This is her message: happiness is in God alone; only God is infinite joy.
The Church today proclaims Sister Teresa de los Andes to be Blessed and, as of this day, she venerates her and invokes her with this title.
Blessed, blissful, happy, is the person who has made the Gospel’s beatitudes the center of her life; that she has lived them with heroic intensity.
In this way, our Blessed, having put into practice the beatitudes, incarnated in her life the most perfect example of holiness that is Christ. Indeed, Teresa of the Andes radiates the happiness of poverty of spirit, the goodness and meekness of her heart, the hidden suffering with which God purifies and sanctifies his chosen ones. She hungers and thirsts for justice, loves God intensely and wants God to be loved and known by all. God made her merciful in her total immolation for priests and for the conversion of sinners; peaceful and conciliatory, she sowed understanding and dialogue all around her. She reflects, above all, the bliss of purity of heart. Indeed, she gave herself totally to Christ and Jesus opened her eyes to the contemplation of his mysteries.
God also permitted her in advance to taste the sublime joy of living beforehand on earth the bliss and joyfulness of communion with God in the service of others.
This is her message: happiness is in God alone; only God is infinite joy. Young people of Chile, youth of Latin America, discover in Sister Teresa the joy of living the Christian faith to its very extreme! Take her as a model!
Saint John Paul II
Homily, Mass of Beatification of Sister Teresa of the Andes (excerpts)
Parque O’Higgins, Santiago de Chile
Friday 3 April 1987
Explore Saint John Paul II’s 1987 Apostolic Journey to Uruguay, Chile, and Argentina here
English translation of St. John Paul II's homily is the blogger's own work; do not reproduce without permission.
“Munire digneris me, Domine Iesu Christe…, signo sacratissimae Crucis tuae: ac concedere digneris mihi… ut, sicut hanc Crucem, Sanctorum tuorum reliquiis refertam, ante pectus meum teneo, sic semper mente retineam et memoriam passionis, et sanctorum victorias Martyrum: this is the prayer recited by the Bishop as he puts on the pectoral cross. Today I make of this invocation the prayer of the entire Church in Poland which, bearing for a thousand years the marks of the Passion of Christ, is constantly regenerated by the seed of the blood of the martyrs and draws life from the memory of their victory on earth.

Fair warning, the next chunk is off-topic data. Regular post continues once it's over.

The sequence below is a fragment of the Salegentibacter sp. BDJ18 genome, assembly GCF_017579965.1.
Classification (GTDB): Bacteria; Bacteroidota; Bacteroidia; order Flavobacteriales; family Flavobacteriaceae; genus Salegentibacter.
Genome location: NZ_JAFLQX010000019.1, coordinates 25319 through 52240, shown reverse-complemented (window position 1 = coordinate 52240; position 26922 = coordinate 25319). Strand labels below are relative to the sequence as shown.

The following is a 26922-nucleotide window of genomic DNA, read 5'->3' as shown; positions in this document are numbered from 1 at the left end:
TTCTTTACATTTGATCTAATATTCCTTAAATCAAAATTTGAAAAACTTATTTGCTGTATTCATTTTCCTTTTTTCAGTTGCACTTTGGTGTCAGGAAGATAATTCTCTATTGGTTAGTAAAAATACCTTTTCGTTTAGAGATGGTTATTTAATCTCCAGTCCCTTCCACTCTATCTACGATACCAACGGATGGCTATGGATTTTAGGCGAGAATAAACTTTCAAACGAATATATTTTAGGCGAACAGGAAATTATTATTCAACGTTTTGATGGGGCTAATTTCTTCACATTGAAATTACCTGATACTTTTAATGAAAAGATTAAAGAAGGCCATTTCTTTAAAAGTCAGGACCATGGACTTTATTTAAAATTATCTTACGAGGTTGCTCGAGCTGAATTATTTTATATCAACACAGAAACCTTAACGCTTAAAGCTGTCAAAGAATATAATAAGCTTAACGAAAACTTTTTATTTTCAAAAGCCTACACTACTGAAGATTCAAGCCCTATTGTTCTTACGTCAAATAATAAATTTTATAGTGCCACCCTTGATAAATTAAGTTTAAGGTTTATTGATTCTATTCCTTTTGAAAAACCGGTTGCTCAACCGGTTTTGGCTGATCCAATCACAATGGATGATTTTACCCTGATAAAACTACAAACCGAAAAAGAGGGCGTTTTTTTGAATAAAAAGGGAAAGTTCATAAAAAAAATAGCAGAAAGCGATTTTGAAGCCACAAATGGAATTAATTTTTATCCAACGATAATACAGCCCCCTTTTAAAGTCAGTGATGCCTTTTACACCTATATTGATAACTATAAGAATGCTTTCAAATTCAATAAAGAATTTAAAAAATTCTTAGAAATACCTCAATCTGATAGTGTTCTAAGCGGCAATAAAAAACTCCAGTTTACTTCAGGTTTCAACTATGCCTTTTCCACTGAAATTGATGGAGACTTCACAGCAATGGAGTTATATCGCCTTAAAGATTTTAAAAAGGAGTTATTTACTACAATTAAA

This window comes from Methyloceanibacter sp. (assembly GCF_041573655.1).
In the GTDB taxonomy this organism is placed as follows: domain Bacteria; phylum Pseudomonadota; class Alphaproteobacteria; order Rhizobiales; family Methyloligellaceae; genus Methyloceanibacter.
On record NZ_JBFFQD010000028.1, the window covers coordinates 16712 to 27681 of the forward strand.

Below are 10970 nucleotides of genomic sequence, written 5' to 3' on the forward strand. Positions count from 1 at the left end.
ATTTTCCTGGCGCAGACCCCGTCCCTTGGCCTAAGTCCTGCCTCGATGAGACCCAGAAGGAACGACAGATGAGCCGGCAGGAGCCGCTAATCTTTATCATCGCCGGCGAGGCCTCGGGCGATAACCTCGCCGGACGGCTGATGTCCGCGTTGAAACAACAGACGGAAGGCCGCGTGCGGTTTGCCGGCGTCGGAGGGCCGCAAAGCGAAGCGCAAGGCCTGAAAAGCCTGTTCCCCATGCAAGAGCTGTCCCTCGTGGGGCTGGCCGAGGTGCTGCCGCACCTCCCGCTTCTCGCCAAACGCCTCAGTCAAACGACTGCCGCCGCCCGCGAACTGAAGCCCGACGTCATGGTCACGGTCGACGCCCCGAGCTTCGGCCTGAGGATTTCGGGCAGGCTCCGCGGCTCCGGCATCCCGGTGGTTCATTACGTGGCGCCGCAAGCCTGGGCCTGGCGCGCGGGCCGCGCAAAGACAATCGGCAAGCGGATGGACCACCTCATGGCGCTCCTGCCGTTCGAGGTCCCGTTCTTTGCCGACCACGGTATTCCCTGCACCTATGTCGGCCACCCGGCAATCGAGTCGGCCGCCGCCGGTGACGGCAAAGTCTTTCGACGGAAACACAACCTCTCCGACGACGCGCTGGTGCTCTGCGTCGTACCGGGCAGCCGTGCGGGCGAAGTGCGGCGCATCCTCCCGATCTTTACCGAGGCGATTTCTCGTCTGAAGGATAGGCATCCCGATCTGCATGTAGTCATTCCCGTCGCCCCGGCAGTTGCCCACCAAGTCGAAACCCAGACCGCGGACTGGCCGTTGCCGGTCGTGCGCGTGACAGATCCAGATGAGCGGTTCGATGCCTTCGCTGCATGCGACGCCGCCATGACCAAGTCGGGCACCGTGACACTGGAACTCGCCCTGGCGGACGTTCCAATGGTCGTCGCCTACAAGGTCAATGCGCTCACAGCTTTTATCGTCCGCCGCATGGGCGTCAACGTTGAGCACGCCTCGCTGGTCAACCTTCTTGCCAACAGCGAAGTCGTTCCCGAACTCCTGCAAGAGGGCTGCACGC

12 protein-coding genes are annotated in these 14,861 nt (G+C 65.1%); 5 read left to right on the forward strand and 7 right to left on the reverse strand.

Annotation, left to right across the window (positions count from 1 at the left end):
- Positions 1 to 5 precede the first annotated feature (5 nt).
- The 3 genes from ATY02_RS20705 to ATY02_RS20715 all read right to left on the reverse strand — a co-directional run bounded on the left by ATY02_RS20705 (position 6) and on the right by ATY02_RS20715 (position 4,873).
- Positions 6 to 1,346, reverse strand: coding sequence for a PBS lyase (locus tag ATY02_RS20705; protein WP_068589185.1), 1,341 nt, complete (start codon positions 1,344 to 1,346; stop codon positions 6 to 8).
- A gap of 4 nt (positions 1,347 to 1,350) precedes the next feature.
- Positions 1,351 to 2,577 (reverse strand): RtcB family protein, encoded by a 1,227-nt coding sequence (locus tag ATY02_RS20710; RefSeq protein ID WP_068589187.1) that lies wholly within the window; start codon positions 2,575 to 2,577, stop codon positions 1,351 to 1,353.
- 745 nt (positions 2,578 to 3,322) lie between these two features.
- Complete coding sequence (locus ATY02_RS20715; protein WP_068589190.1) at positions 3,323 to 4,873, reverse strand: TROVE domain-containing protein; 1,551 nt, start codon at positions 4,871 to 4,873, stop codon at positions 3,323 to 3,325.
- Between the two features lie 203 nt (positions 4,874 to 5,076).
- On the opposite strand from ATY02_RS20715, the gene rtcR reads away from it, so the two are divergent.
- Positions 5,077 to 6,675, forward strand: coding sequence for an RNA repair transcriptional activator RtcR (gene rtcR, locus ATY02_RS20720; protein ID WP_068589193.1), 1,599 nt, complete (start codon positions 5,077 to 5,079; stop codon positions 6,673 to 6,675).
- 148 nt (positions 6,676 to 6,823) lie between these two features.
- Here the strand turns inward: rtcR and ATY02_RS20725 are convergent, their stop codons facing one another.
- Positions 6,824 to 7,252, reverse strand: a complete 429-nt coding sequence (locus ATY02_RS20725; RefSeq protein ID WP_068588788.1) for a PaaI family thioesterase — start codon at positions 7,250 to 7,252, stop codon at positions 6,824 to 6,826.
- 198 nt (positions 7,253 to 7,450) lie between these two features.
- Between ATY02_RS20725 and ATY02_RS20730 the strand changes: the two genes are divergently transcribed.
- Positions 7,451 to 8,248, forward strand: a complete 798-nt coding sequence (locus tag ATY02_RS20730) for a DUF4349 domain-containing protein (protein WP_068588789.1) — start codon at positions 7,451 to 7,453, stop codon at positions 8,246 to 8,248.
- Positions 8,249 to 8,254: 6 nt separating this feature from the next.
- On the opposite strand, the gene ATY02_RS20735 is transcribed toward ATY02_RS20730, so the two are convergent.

Saint John Paul II Homily for the Beatification of the 108 Polish Martyrs Warsaw, Sunday, 13 June 1999
“Deign Thou, O Lord Jesus Christ, to guard me from all the snares of every enemy, by the sign of Thy most holy Cross: and deign Thou to grant to me, Thy unworthy servant, that as I hold before my breast this Cross with the relics of Thy Saints within it, so may I ever keep in mind the memory of the Passion, and the holy victorious Martyrs.”
But no apostolic cause was dearer to the heart of this great man of faith than that of the unity and harmony within the Church. It was as if he had always before his mind the prayer of Jesus, on the night before his Sacrifice on the Cross: “That they may all be one; even as you, Father, are in me, and I in you, that they also may be in us”.
Today the Church solemnly recalls with love and gratitude all his efforts to resist threats of disunity and to encourage the clergy and faithful to maintain unity with the See of Peter and the universal Church. His success in this, as in all his many undertakings, was undoubtedly due to the intense charity and prayer which characterized his daily life, his close communion with Christ and his love for the Church as the visible Body of Christ on earth.
Saint John Paul II Homily for the Beatification of Kuriakose Elias Chavara 8 February 1986, Kottayam
Did you know that Archbishop Oscar Romero died while celebrating the Eucharist in a Carmelite chapel? As the Church prepares to celebrate the canonization of this martyr from El Salvador, it is enlightening to review his many connections to the Carmelites. Thanks to the Order of Carmelites – British Province for this helpful and informative link!
Born in Bolsward (The Netherlands) in 1881, Blessed Titus Brandsma joined the Carmelite Order as a young man. Ordained a priest in 1905, he earned a doctorate in philosophy in Rome. He then taught in various schools in Holland and was named professor of philosophy as Rector Magnificus. He was noted for his constant availability to everyone. He was a professional journalist, and in 1935 he was appointed the ecclesiastical advisor to Catholic journalists. Both before and during the Nazi occupation of the Netherlands he fought, faithful to the Gospel, against the spread of Nazi ideology and for the freedom of Catholic education and of the Catholic press. For this, he was arrested and sent to a succession of prisons and concentration camps where he brought comfort and peace to his fellow prisoners and did good even to his tormentors. In 1942, after much suffering and humiliation, he was killed at Dachau. He was beatified by Saint John Paul II on Nov. 3, 1985.
From the Common of One Martyr, except the following:
Office of Readings
THE SECOND READING (Alternative 1)
Introduction to Het lijden vergoddelijkt
From the writings of Blessed Titus Brandsma
The mysticism of the Passion
Jesus called Himself the head of the Mystical Body, of which we are the members. He is the vine, we are the branches. He laid Himself in the winepress and Himself trod it. He handed us the wine so that, drinking it, we might lead His life, might share His suffering. Whoever wishes to do My Will, let him daily take up his cross. Whoever follows me has the light of life. I am the way, He said. I have given you an example, so that as I have done so you may do also. And when His disciples did not understand that His way would be a way of suffering, He explained this to them and said, “Should not the Christ so suffer, in order to enter into His glory?”